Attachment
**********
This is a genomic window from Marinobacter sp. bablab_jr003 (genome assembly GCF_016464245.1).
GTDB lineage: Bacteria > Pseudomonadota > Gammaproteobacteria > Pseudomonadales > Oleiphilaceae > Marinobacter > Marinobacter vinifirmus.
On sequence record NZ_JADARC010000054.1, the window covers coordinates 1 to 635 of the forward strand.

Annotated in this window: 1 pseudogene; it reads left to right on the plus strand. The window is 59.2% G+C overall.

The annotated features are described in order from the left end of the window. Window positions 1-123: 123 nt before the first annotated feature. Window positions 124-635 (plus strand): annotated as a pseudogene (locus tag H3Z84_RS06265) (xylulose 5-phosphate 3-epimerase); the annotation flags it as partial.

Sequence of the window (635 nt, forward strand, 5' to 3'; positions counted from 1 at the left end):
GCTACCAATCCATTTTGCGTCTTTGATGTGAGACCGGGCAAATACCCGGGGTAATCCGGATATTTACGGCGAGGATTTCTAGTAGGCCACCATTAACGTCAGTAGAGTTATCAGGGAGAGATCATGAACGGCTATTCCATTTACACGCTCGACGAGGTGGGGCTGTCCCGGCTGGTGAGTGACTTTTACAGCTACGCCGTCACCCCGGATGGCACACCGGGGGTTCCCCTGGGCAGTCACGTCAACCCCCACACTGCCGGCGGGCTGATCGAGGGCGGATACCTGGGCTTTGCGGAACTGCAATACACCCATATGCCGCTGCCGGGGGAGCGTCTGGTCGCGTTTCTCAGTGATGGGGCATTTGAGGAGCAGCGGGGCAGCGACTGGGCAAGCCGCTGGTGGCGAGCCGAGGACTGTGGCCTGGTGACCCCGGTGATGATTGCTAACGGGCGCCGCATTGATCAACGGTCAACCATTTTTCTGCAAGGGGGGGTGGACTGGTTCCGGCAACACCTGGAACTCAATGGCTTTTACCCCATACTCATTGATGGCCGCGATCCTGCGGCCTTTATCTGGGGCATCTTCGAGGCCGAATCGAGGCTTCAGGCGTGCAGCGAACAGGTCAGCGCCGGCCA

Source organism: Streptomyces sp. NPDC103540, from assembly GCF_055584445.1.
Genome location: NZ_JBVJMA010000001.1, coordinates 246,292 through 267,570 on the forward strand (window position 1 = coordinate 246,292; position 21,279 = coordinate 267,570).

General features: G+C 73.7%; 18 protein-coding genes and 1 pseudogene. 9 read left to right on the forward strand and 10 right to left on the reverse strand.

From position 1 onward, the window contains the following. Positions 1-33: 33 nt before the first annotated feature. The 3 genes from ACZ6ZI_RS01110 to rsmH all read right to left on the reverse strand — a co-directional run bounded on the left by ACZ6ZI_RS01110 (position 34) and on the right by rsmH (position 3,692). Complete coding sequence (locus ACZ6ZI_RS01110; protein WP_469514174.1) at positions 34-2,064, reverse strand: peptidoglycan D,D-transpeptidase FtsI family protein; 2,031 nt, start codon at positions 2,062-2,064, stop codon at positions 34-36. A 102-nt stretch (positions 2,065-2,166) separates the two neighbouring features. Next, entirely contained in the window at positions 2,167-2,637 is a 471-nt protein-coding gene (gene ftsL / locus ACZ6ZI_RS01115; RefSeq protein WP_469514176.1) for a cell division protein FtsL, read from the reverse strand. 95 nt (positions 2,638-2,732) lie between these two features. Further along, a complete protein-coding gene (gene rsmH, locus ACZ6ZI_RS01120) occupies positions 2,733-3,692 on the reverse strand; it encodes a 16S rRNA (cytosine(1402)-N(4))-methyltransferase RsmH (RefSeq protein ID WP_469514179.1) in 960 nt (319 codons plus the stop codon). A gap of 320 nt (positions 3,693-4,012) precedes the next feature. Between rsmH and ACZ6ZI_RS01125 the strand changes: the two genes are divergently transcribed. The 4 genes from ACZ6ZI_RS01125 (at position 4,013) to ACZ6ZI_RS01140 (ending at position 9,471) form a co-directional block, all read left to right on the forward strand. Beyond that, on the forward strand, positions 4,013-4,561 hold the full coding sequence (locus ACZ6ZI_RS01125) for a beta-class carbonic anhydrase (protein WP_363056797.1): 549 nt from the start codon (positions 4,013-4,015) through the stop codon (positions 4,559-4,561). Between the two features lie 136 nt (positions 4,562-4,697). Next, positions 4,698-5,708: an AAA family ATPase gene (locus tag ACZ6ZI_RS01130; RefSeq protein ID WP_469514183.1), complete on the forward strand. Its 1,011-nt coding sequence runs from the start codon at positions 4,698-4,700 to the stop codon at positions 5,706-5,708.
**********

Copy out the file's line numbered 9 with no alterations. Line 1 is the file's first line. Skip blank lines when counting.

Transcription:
Genome location: NZ_JBVJMA010000001.1, coordinates 246,292 through 267,570 on the forward strand (window position 1 = coordinate 246,292; position 21,279 = coordinate 267,570).